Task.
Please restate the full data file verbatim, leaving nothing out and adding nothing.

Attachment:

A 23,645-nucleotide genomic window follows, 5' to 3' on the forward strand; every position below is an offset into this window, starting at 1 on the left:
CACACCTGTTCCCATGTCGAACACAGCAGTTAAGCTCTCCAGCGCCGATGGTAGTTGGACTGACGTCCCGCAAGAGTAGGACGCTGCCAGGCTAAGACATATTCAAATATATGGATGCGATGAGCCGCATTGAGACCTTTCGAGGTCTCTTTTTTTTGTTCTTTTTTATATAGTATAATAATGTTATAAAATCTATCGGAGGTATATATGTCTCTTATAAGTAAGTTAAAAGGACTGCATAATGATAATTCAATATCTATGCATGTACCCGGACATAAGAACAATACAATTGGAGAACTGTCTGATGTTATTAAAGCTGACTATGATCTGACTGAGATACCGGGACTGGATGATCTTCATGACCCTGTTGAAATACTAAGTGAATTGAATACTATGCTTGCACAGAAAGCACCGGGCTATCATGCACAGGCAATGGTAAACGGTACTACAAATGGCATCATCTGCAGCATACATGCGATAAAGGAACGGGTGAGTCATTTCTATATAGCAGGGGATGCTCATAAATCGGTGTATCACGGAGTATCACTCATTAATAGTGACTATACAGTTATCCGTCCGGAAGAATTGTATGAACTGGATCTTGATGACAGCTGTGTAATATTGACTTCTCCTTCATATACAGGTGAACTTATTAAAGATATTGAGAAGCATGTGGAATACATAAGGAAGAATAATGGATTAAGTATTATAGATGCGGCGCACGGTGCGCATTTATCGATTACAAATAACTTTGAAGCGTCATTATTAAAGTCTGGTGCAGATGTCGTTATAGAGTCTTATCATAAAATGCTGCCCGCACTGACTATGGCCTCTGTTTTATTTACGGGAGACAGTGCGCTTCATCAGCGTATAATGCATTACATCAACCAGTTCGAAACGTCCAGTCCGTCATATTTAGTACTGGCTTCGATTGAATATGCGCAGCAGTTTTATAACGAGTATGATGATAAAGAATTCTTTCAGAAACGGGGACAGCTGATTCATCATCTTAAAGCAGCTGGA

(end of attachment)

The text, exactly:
A 23,645-nucleotide genomic window follows, 5' to 3' on the forward strand; every position below is an offset into this window, starting at 1 on the left:
CACACCTGTTCCCATGTCGAACACAGCAGTTAAGCTCTCCAGCGCCGATGGTAGTTGGACTGACGTCCCGCAAGAGTAGGACGCTGCCAGGCTAAGACATATTCAAATATATGGATGCGATGAGCCGCATTGAGACCTTTCGAGGTCTCTTTTTTTTGTTCTTTTTTATATAGTATAATAATGTTATAAAATCTATCGGAGGTATATATGTCTCTTATAAGTAAGTTAAAAGGACTGCATAATGATAATTCAATATCTATGCATGTACCCGGACATAAGAACAATACAATTGGAGAACTGTCTGATGTTATTAAAGCTGACTATGATCTGACTGAGATACCGGGACTGGATGATCTTCATGACCCTGTTGAAATACTAAGTGAATTGAATACTATGCTTGCACAGAAAGCACCGGGCTATCATGCACAGGCAATGGTAAACGGTACTACAAATGGCATCATCTGCAGCATACATGCGATAAAGGAACGGGTGAGTCATTTCTATATAGCAGGGGATGCTCATAAATCGGTGTATCACGGAGTATCACTCATTAATAGTGACTATACAGTTATCCGTCCGGAAGAATTGTATGAACTGGATCTTGATGACAGCTGTGTAATATTGACTTCTCCTTCATATACAGGTGAACTTATTAAAGATATTGAGAAGCATGTGGAATACATAAGGAAGAATAATGGATTAAGTATTATAGATGCGGCGCACGGTGCGCATTTATCGATTACAAATAACTTTGAAGCGTCATTATTAAAGTCTGGTGCAGATGTCGTTATAGAGTCTTATCATAAAATGCTGCCCGCACTGACTATGGCCTCTGTTTTATTTACGGGAGACAGTGCGCTTCATCAGCGTATAATGCATTACATCAACCAGTTCGAAACGTCCAGTCCGTCATATTTAGTACTGGCTTCGATTGAATATGCGCAGCAGTTTTATAACGAGTATGATGATAAAGAATTCTTTCAGAAACGGGGACAGCTGATTCATCATCTTAAAGCAGCTGGA